In infancy, has still increas’d with age;
Now by your only daughter, and my son,
Whose preservation wholly rests on you;
Let me entreat this boon: and let the match
Which should have been, still be.
Chremes. Why, why entreat?
Knowing you ought not to beseech this of me.
Think you that I am other than I was,
When first I gave my promise? If the match
Be good for both, e’en call them forth to wed.
But if their union promises more harm
Than good to both, you also, I beseech you,
Consult our common interest, as if
You were her father, Pamphilus my son.
Simo. E’en in that spirit, I desire it, Chremes,
Entreat it may be done; nor would entreat,
But that occasion urges.
Chremes. What occasion?
Simo. A diff’rence ’twixt Glycerium and my son.
Chremes. I hear. (Ironically.)
Simo. A breach so wide as gives me hopes
To sep’rate them forever.
Chremes. Idle tales!
Simo. Indeed ’tis thus.
Chremes. Aye marry, thus it is.
Quarrels of lovers but renew their love.
Simo. Prevent we then, I pray, this mischief now;
While time permits, while yet his passion’s sore
From contumelies; ere these women’s wiles,
Their wicked arts, and tears made up of fraud
Shake his weak mind, and melt it to compassion.
Give him a wife: by intercourse with her,
Knit by the bonds of wedlock, soon I hope,
He’ll rise above the guilt that sinks him now.
Chremes. So you believe: for me, I can not think
That he’ll be constant, or that I can bear it.
Simo. How can you know, unless you make the trial?
Chremes. Aye, but to make that trial on a daughter
Is hard indeed.
Simo. The mischief, should he fail,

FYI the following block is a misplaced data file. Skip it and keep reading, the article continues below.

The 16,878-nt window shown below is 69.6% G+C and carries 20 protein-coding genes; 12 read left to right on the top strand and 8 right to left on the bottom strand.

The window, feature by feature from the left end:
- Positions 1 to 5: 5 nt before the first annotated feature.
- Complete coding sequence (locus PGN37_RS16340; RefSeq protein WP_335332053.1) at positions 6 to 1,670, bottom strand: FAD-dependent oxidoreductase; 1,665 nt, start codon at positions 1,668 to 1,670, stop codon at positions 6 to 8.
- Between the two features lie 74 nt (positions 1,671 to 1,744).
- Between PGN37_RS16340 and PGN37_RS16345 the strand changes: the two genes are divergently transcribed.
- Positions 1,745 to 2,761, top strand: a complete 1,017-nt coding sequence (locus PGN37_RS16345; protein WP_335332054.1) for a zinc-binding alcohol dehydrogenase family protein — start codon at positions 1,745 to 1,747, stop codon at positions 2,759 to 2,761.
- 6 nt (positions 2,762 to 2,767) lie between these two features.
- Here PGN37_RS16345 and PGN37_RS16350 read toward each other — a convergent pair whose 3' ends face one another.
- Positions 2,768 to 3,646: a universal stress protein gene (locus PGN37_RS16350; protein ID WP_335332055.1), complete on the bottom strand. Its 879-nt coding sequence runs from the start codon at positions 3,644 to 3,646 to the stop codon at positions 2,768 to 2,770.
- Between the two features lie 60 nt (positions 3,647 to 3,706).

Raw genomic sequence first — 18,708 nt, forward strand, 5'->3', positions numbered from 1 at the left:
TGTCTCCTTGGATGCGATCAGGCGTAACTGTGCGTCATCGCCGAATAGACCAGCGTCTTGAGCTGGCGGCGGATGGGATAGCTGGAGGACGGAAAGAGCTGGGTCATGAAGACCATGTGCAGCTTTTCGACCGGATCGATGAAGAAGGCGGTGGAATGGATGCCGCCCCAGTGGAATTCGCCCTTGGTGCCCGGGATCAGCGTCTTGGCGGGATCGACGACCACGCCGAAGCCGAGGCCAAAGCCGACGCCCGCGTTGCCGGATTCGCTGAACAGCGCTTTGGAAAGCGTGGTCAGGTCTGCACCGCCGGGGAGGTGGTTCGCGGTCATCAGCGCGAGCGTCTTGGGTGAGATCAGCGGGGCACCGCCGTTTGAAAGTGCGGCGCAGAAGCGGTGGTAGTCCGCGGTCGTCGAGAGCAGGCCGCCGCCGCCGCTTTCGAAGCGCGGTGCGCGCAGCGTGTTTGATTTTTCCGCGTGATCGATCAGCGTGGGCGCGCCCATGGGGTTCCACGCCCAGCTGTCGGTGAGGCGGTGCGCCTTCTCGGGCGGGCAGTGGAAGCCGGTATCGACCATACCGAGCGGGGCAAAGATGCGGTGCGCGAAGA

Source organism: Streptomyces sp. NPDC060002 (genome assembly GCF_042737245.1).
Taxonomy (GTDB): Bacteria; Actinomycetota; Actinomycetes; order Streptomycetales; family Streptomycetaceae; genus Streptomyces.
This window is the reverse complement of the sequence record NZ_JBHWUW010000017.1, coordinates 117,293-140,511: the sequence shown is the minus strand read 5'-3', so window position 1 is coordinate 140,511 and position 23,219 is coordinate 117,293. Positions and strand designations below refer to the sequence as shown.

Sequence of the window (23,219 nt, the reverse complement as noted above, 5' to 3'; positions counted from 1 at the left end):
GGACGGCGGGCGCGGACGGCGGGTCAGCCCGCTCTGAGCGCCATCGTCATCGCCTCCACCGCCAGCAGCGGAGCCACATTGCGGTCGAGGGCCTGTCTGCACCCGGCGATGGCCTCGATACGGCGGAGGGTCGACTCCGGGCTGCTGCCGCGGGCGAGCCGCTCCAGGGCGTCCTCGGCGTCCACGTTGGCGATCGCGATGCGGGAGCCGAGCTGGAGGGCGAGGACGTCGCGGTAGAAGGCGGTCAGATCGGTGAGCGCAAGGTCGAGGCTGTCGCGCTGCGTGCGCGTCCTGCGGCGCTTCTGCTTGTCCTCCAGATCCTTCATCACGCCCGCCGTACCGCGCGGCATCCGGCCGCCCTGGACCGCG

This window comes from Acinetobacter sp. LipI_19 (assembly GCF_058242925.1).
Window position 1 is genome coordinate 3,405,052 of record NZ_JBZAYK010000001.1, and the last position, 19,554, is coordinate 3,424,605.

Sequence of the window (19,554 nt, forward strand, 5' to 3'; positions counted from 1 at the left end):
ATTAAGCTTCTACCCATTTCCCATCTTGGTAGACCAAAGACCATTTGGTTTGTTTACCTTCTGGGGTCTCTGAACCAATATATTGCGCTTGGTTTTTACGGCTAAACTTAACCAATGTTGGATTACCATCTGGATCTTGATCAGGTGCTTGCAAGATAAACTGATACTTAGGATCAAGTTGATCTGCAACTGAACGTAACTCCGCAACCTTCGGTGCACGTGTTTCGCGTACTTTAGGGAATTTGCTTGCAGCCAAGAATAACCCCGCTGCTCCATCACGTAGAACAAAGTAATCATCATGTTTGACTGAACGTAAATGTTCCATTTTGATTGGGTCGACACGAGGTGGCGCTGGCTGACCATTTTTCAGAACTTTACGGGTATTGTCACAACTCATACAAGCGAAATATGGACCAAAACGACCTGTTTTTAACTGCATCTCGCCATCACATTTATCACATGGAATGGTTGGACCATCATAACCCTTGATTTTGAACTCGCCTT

Is only this: divorce, which Heav’n forbid!
But mark what benefits if he amend!
First, to your friend you will restore a son;
Gain to yourself a son-in-law, and match
Your daughter to an honest husband.
Since you’re so thoroughly convinc’d ’tis right,
I can deny you naught that lies in me.
Simo. I see I ever lov’d you justly, Chremes.
Chremes. But then —
Simo. But what?
Chremes. From whence are you appriz’d
That there’s a difference between them?
Davus, in all their secrets, told me so;
Advis’d me too, to hasten on the match
As fast as possible. Would he, d’ye think,
Do that, unless he were full well assur’d
My son desir’d it too? — Hear, what he says.
Ho there! call Davus forth. — But here he comes.
Davus. I was about to seek you.
Simo. What’s the matter?
Davus. Why is not the bride sent for? it grows late.
Simo. D’ye hear him? — Davus, I for some time past
Was fearful of you; lest, like other slaves,
As slaves go now, you should put tricks upon me,
And baffle me, to favor my son’s love.
Davus. I, Sir?
Simo. I thought so: and in fear of that
Conceal’d a secret which I’ll now disclose.
Davus. What secret, Sir?
Simo. I’ll tell you: for I now
Almost begin to think you may be trusted.
Davus. You’ve found what sort of man I am at last.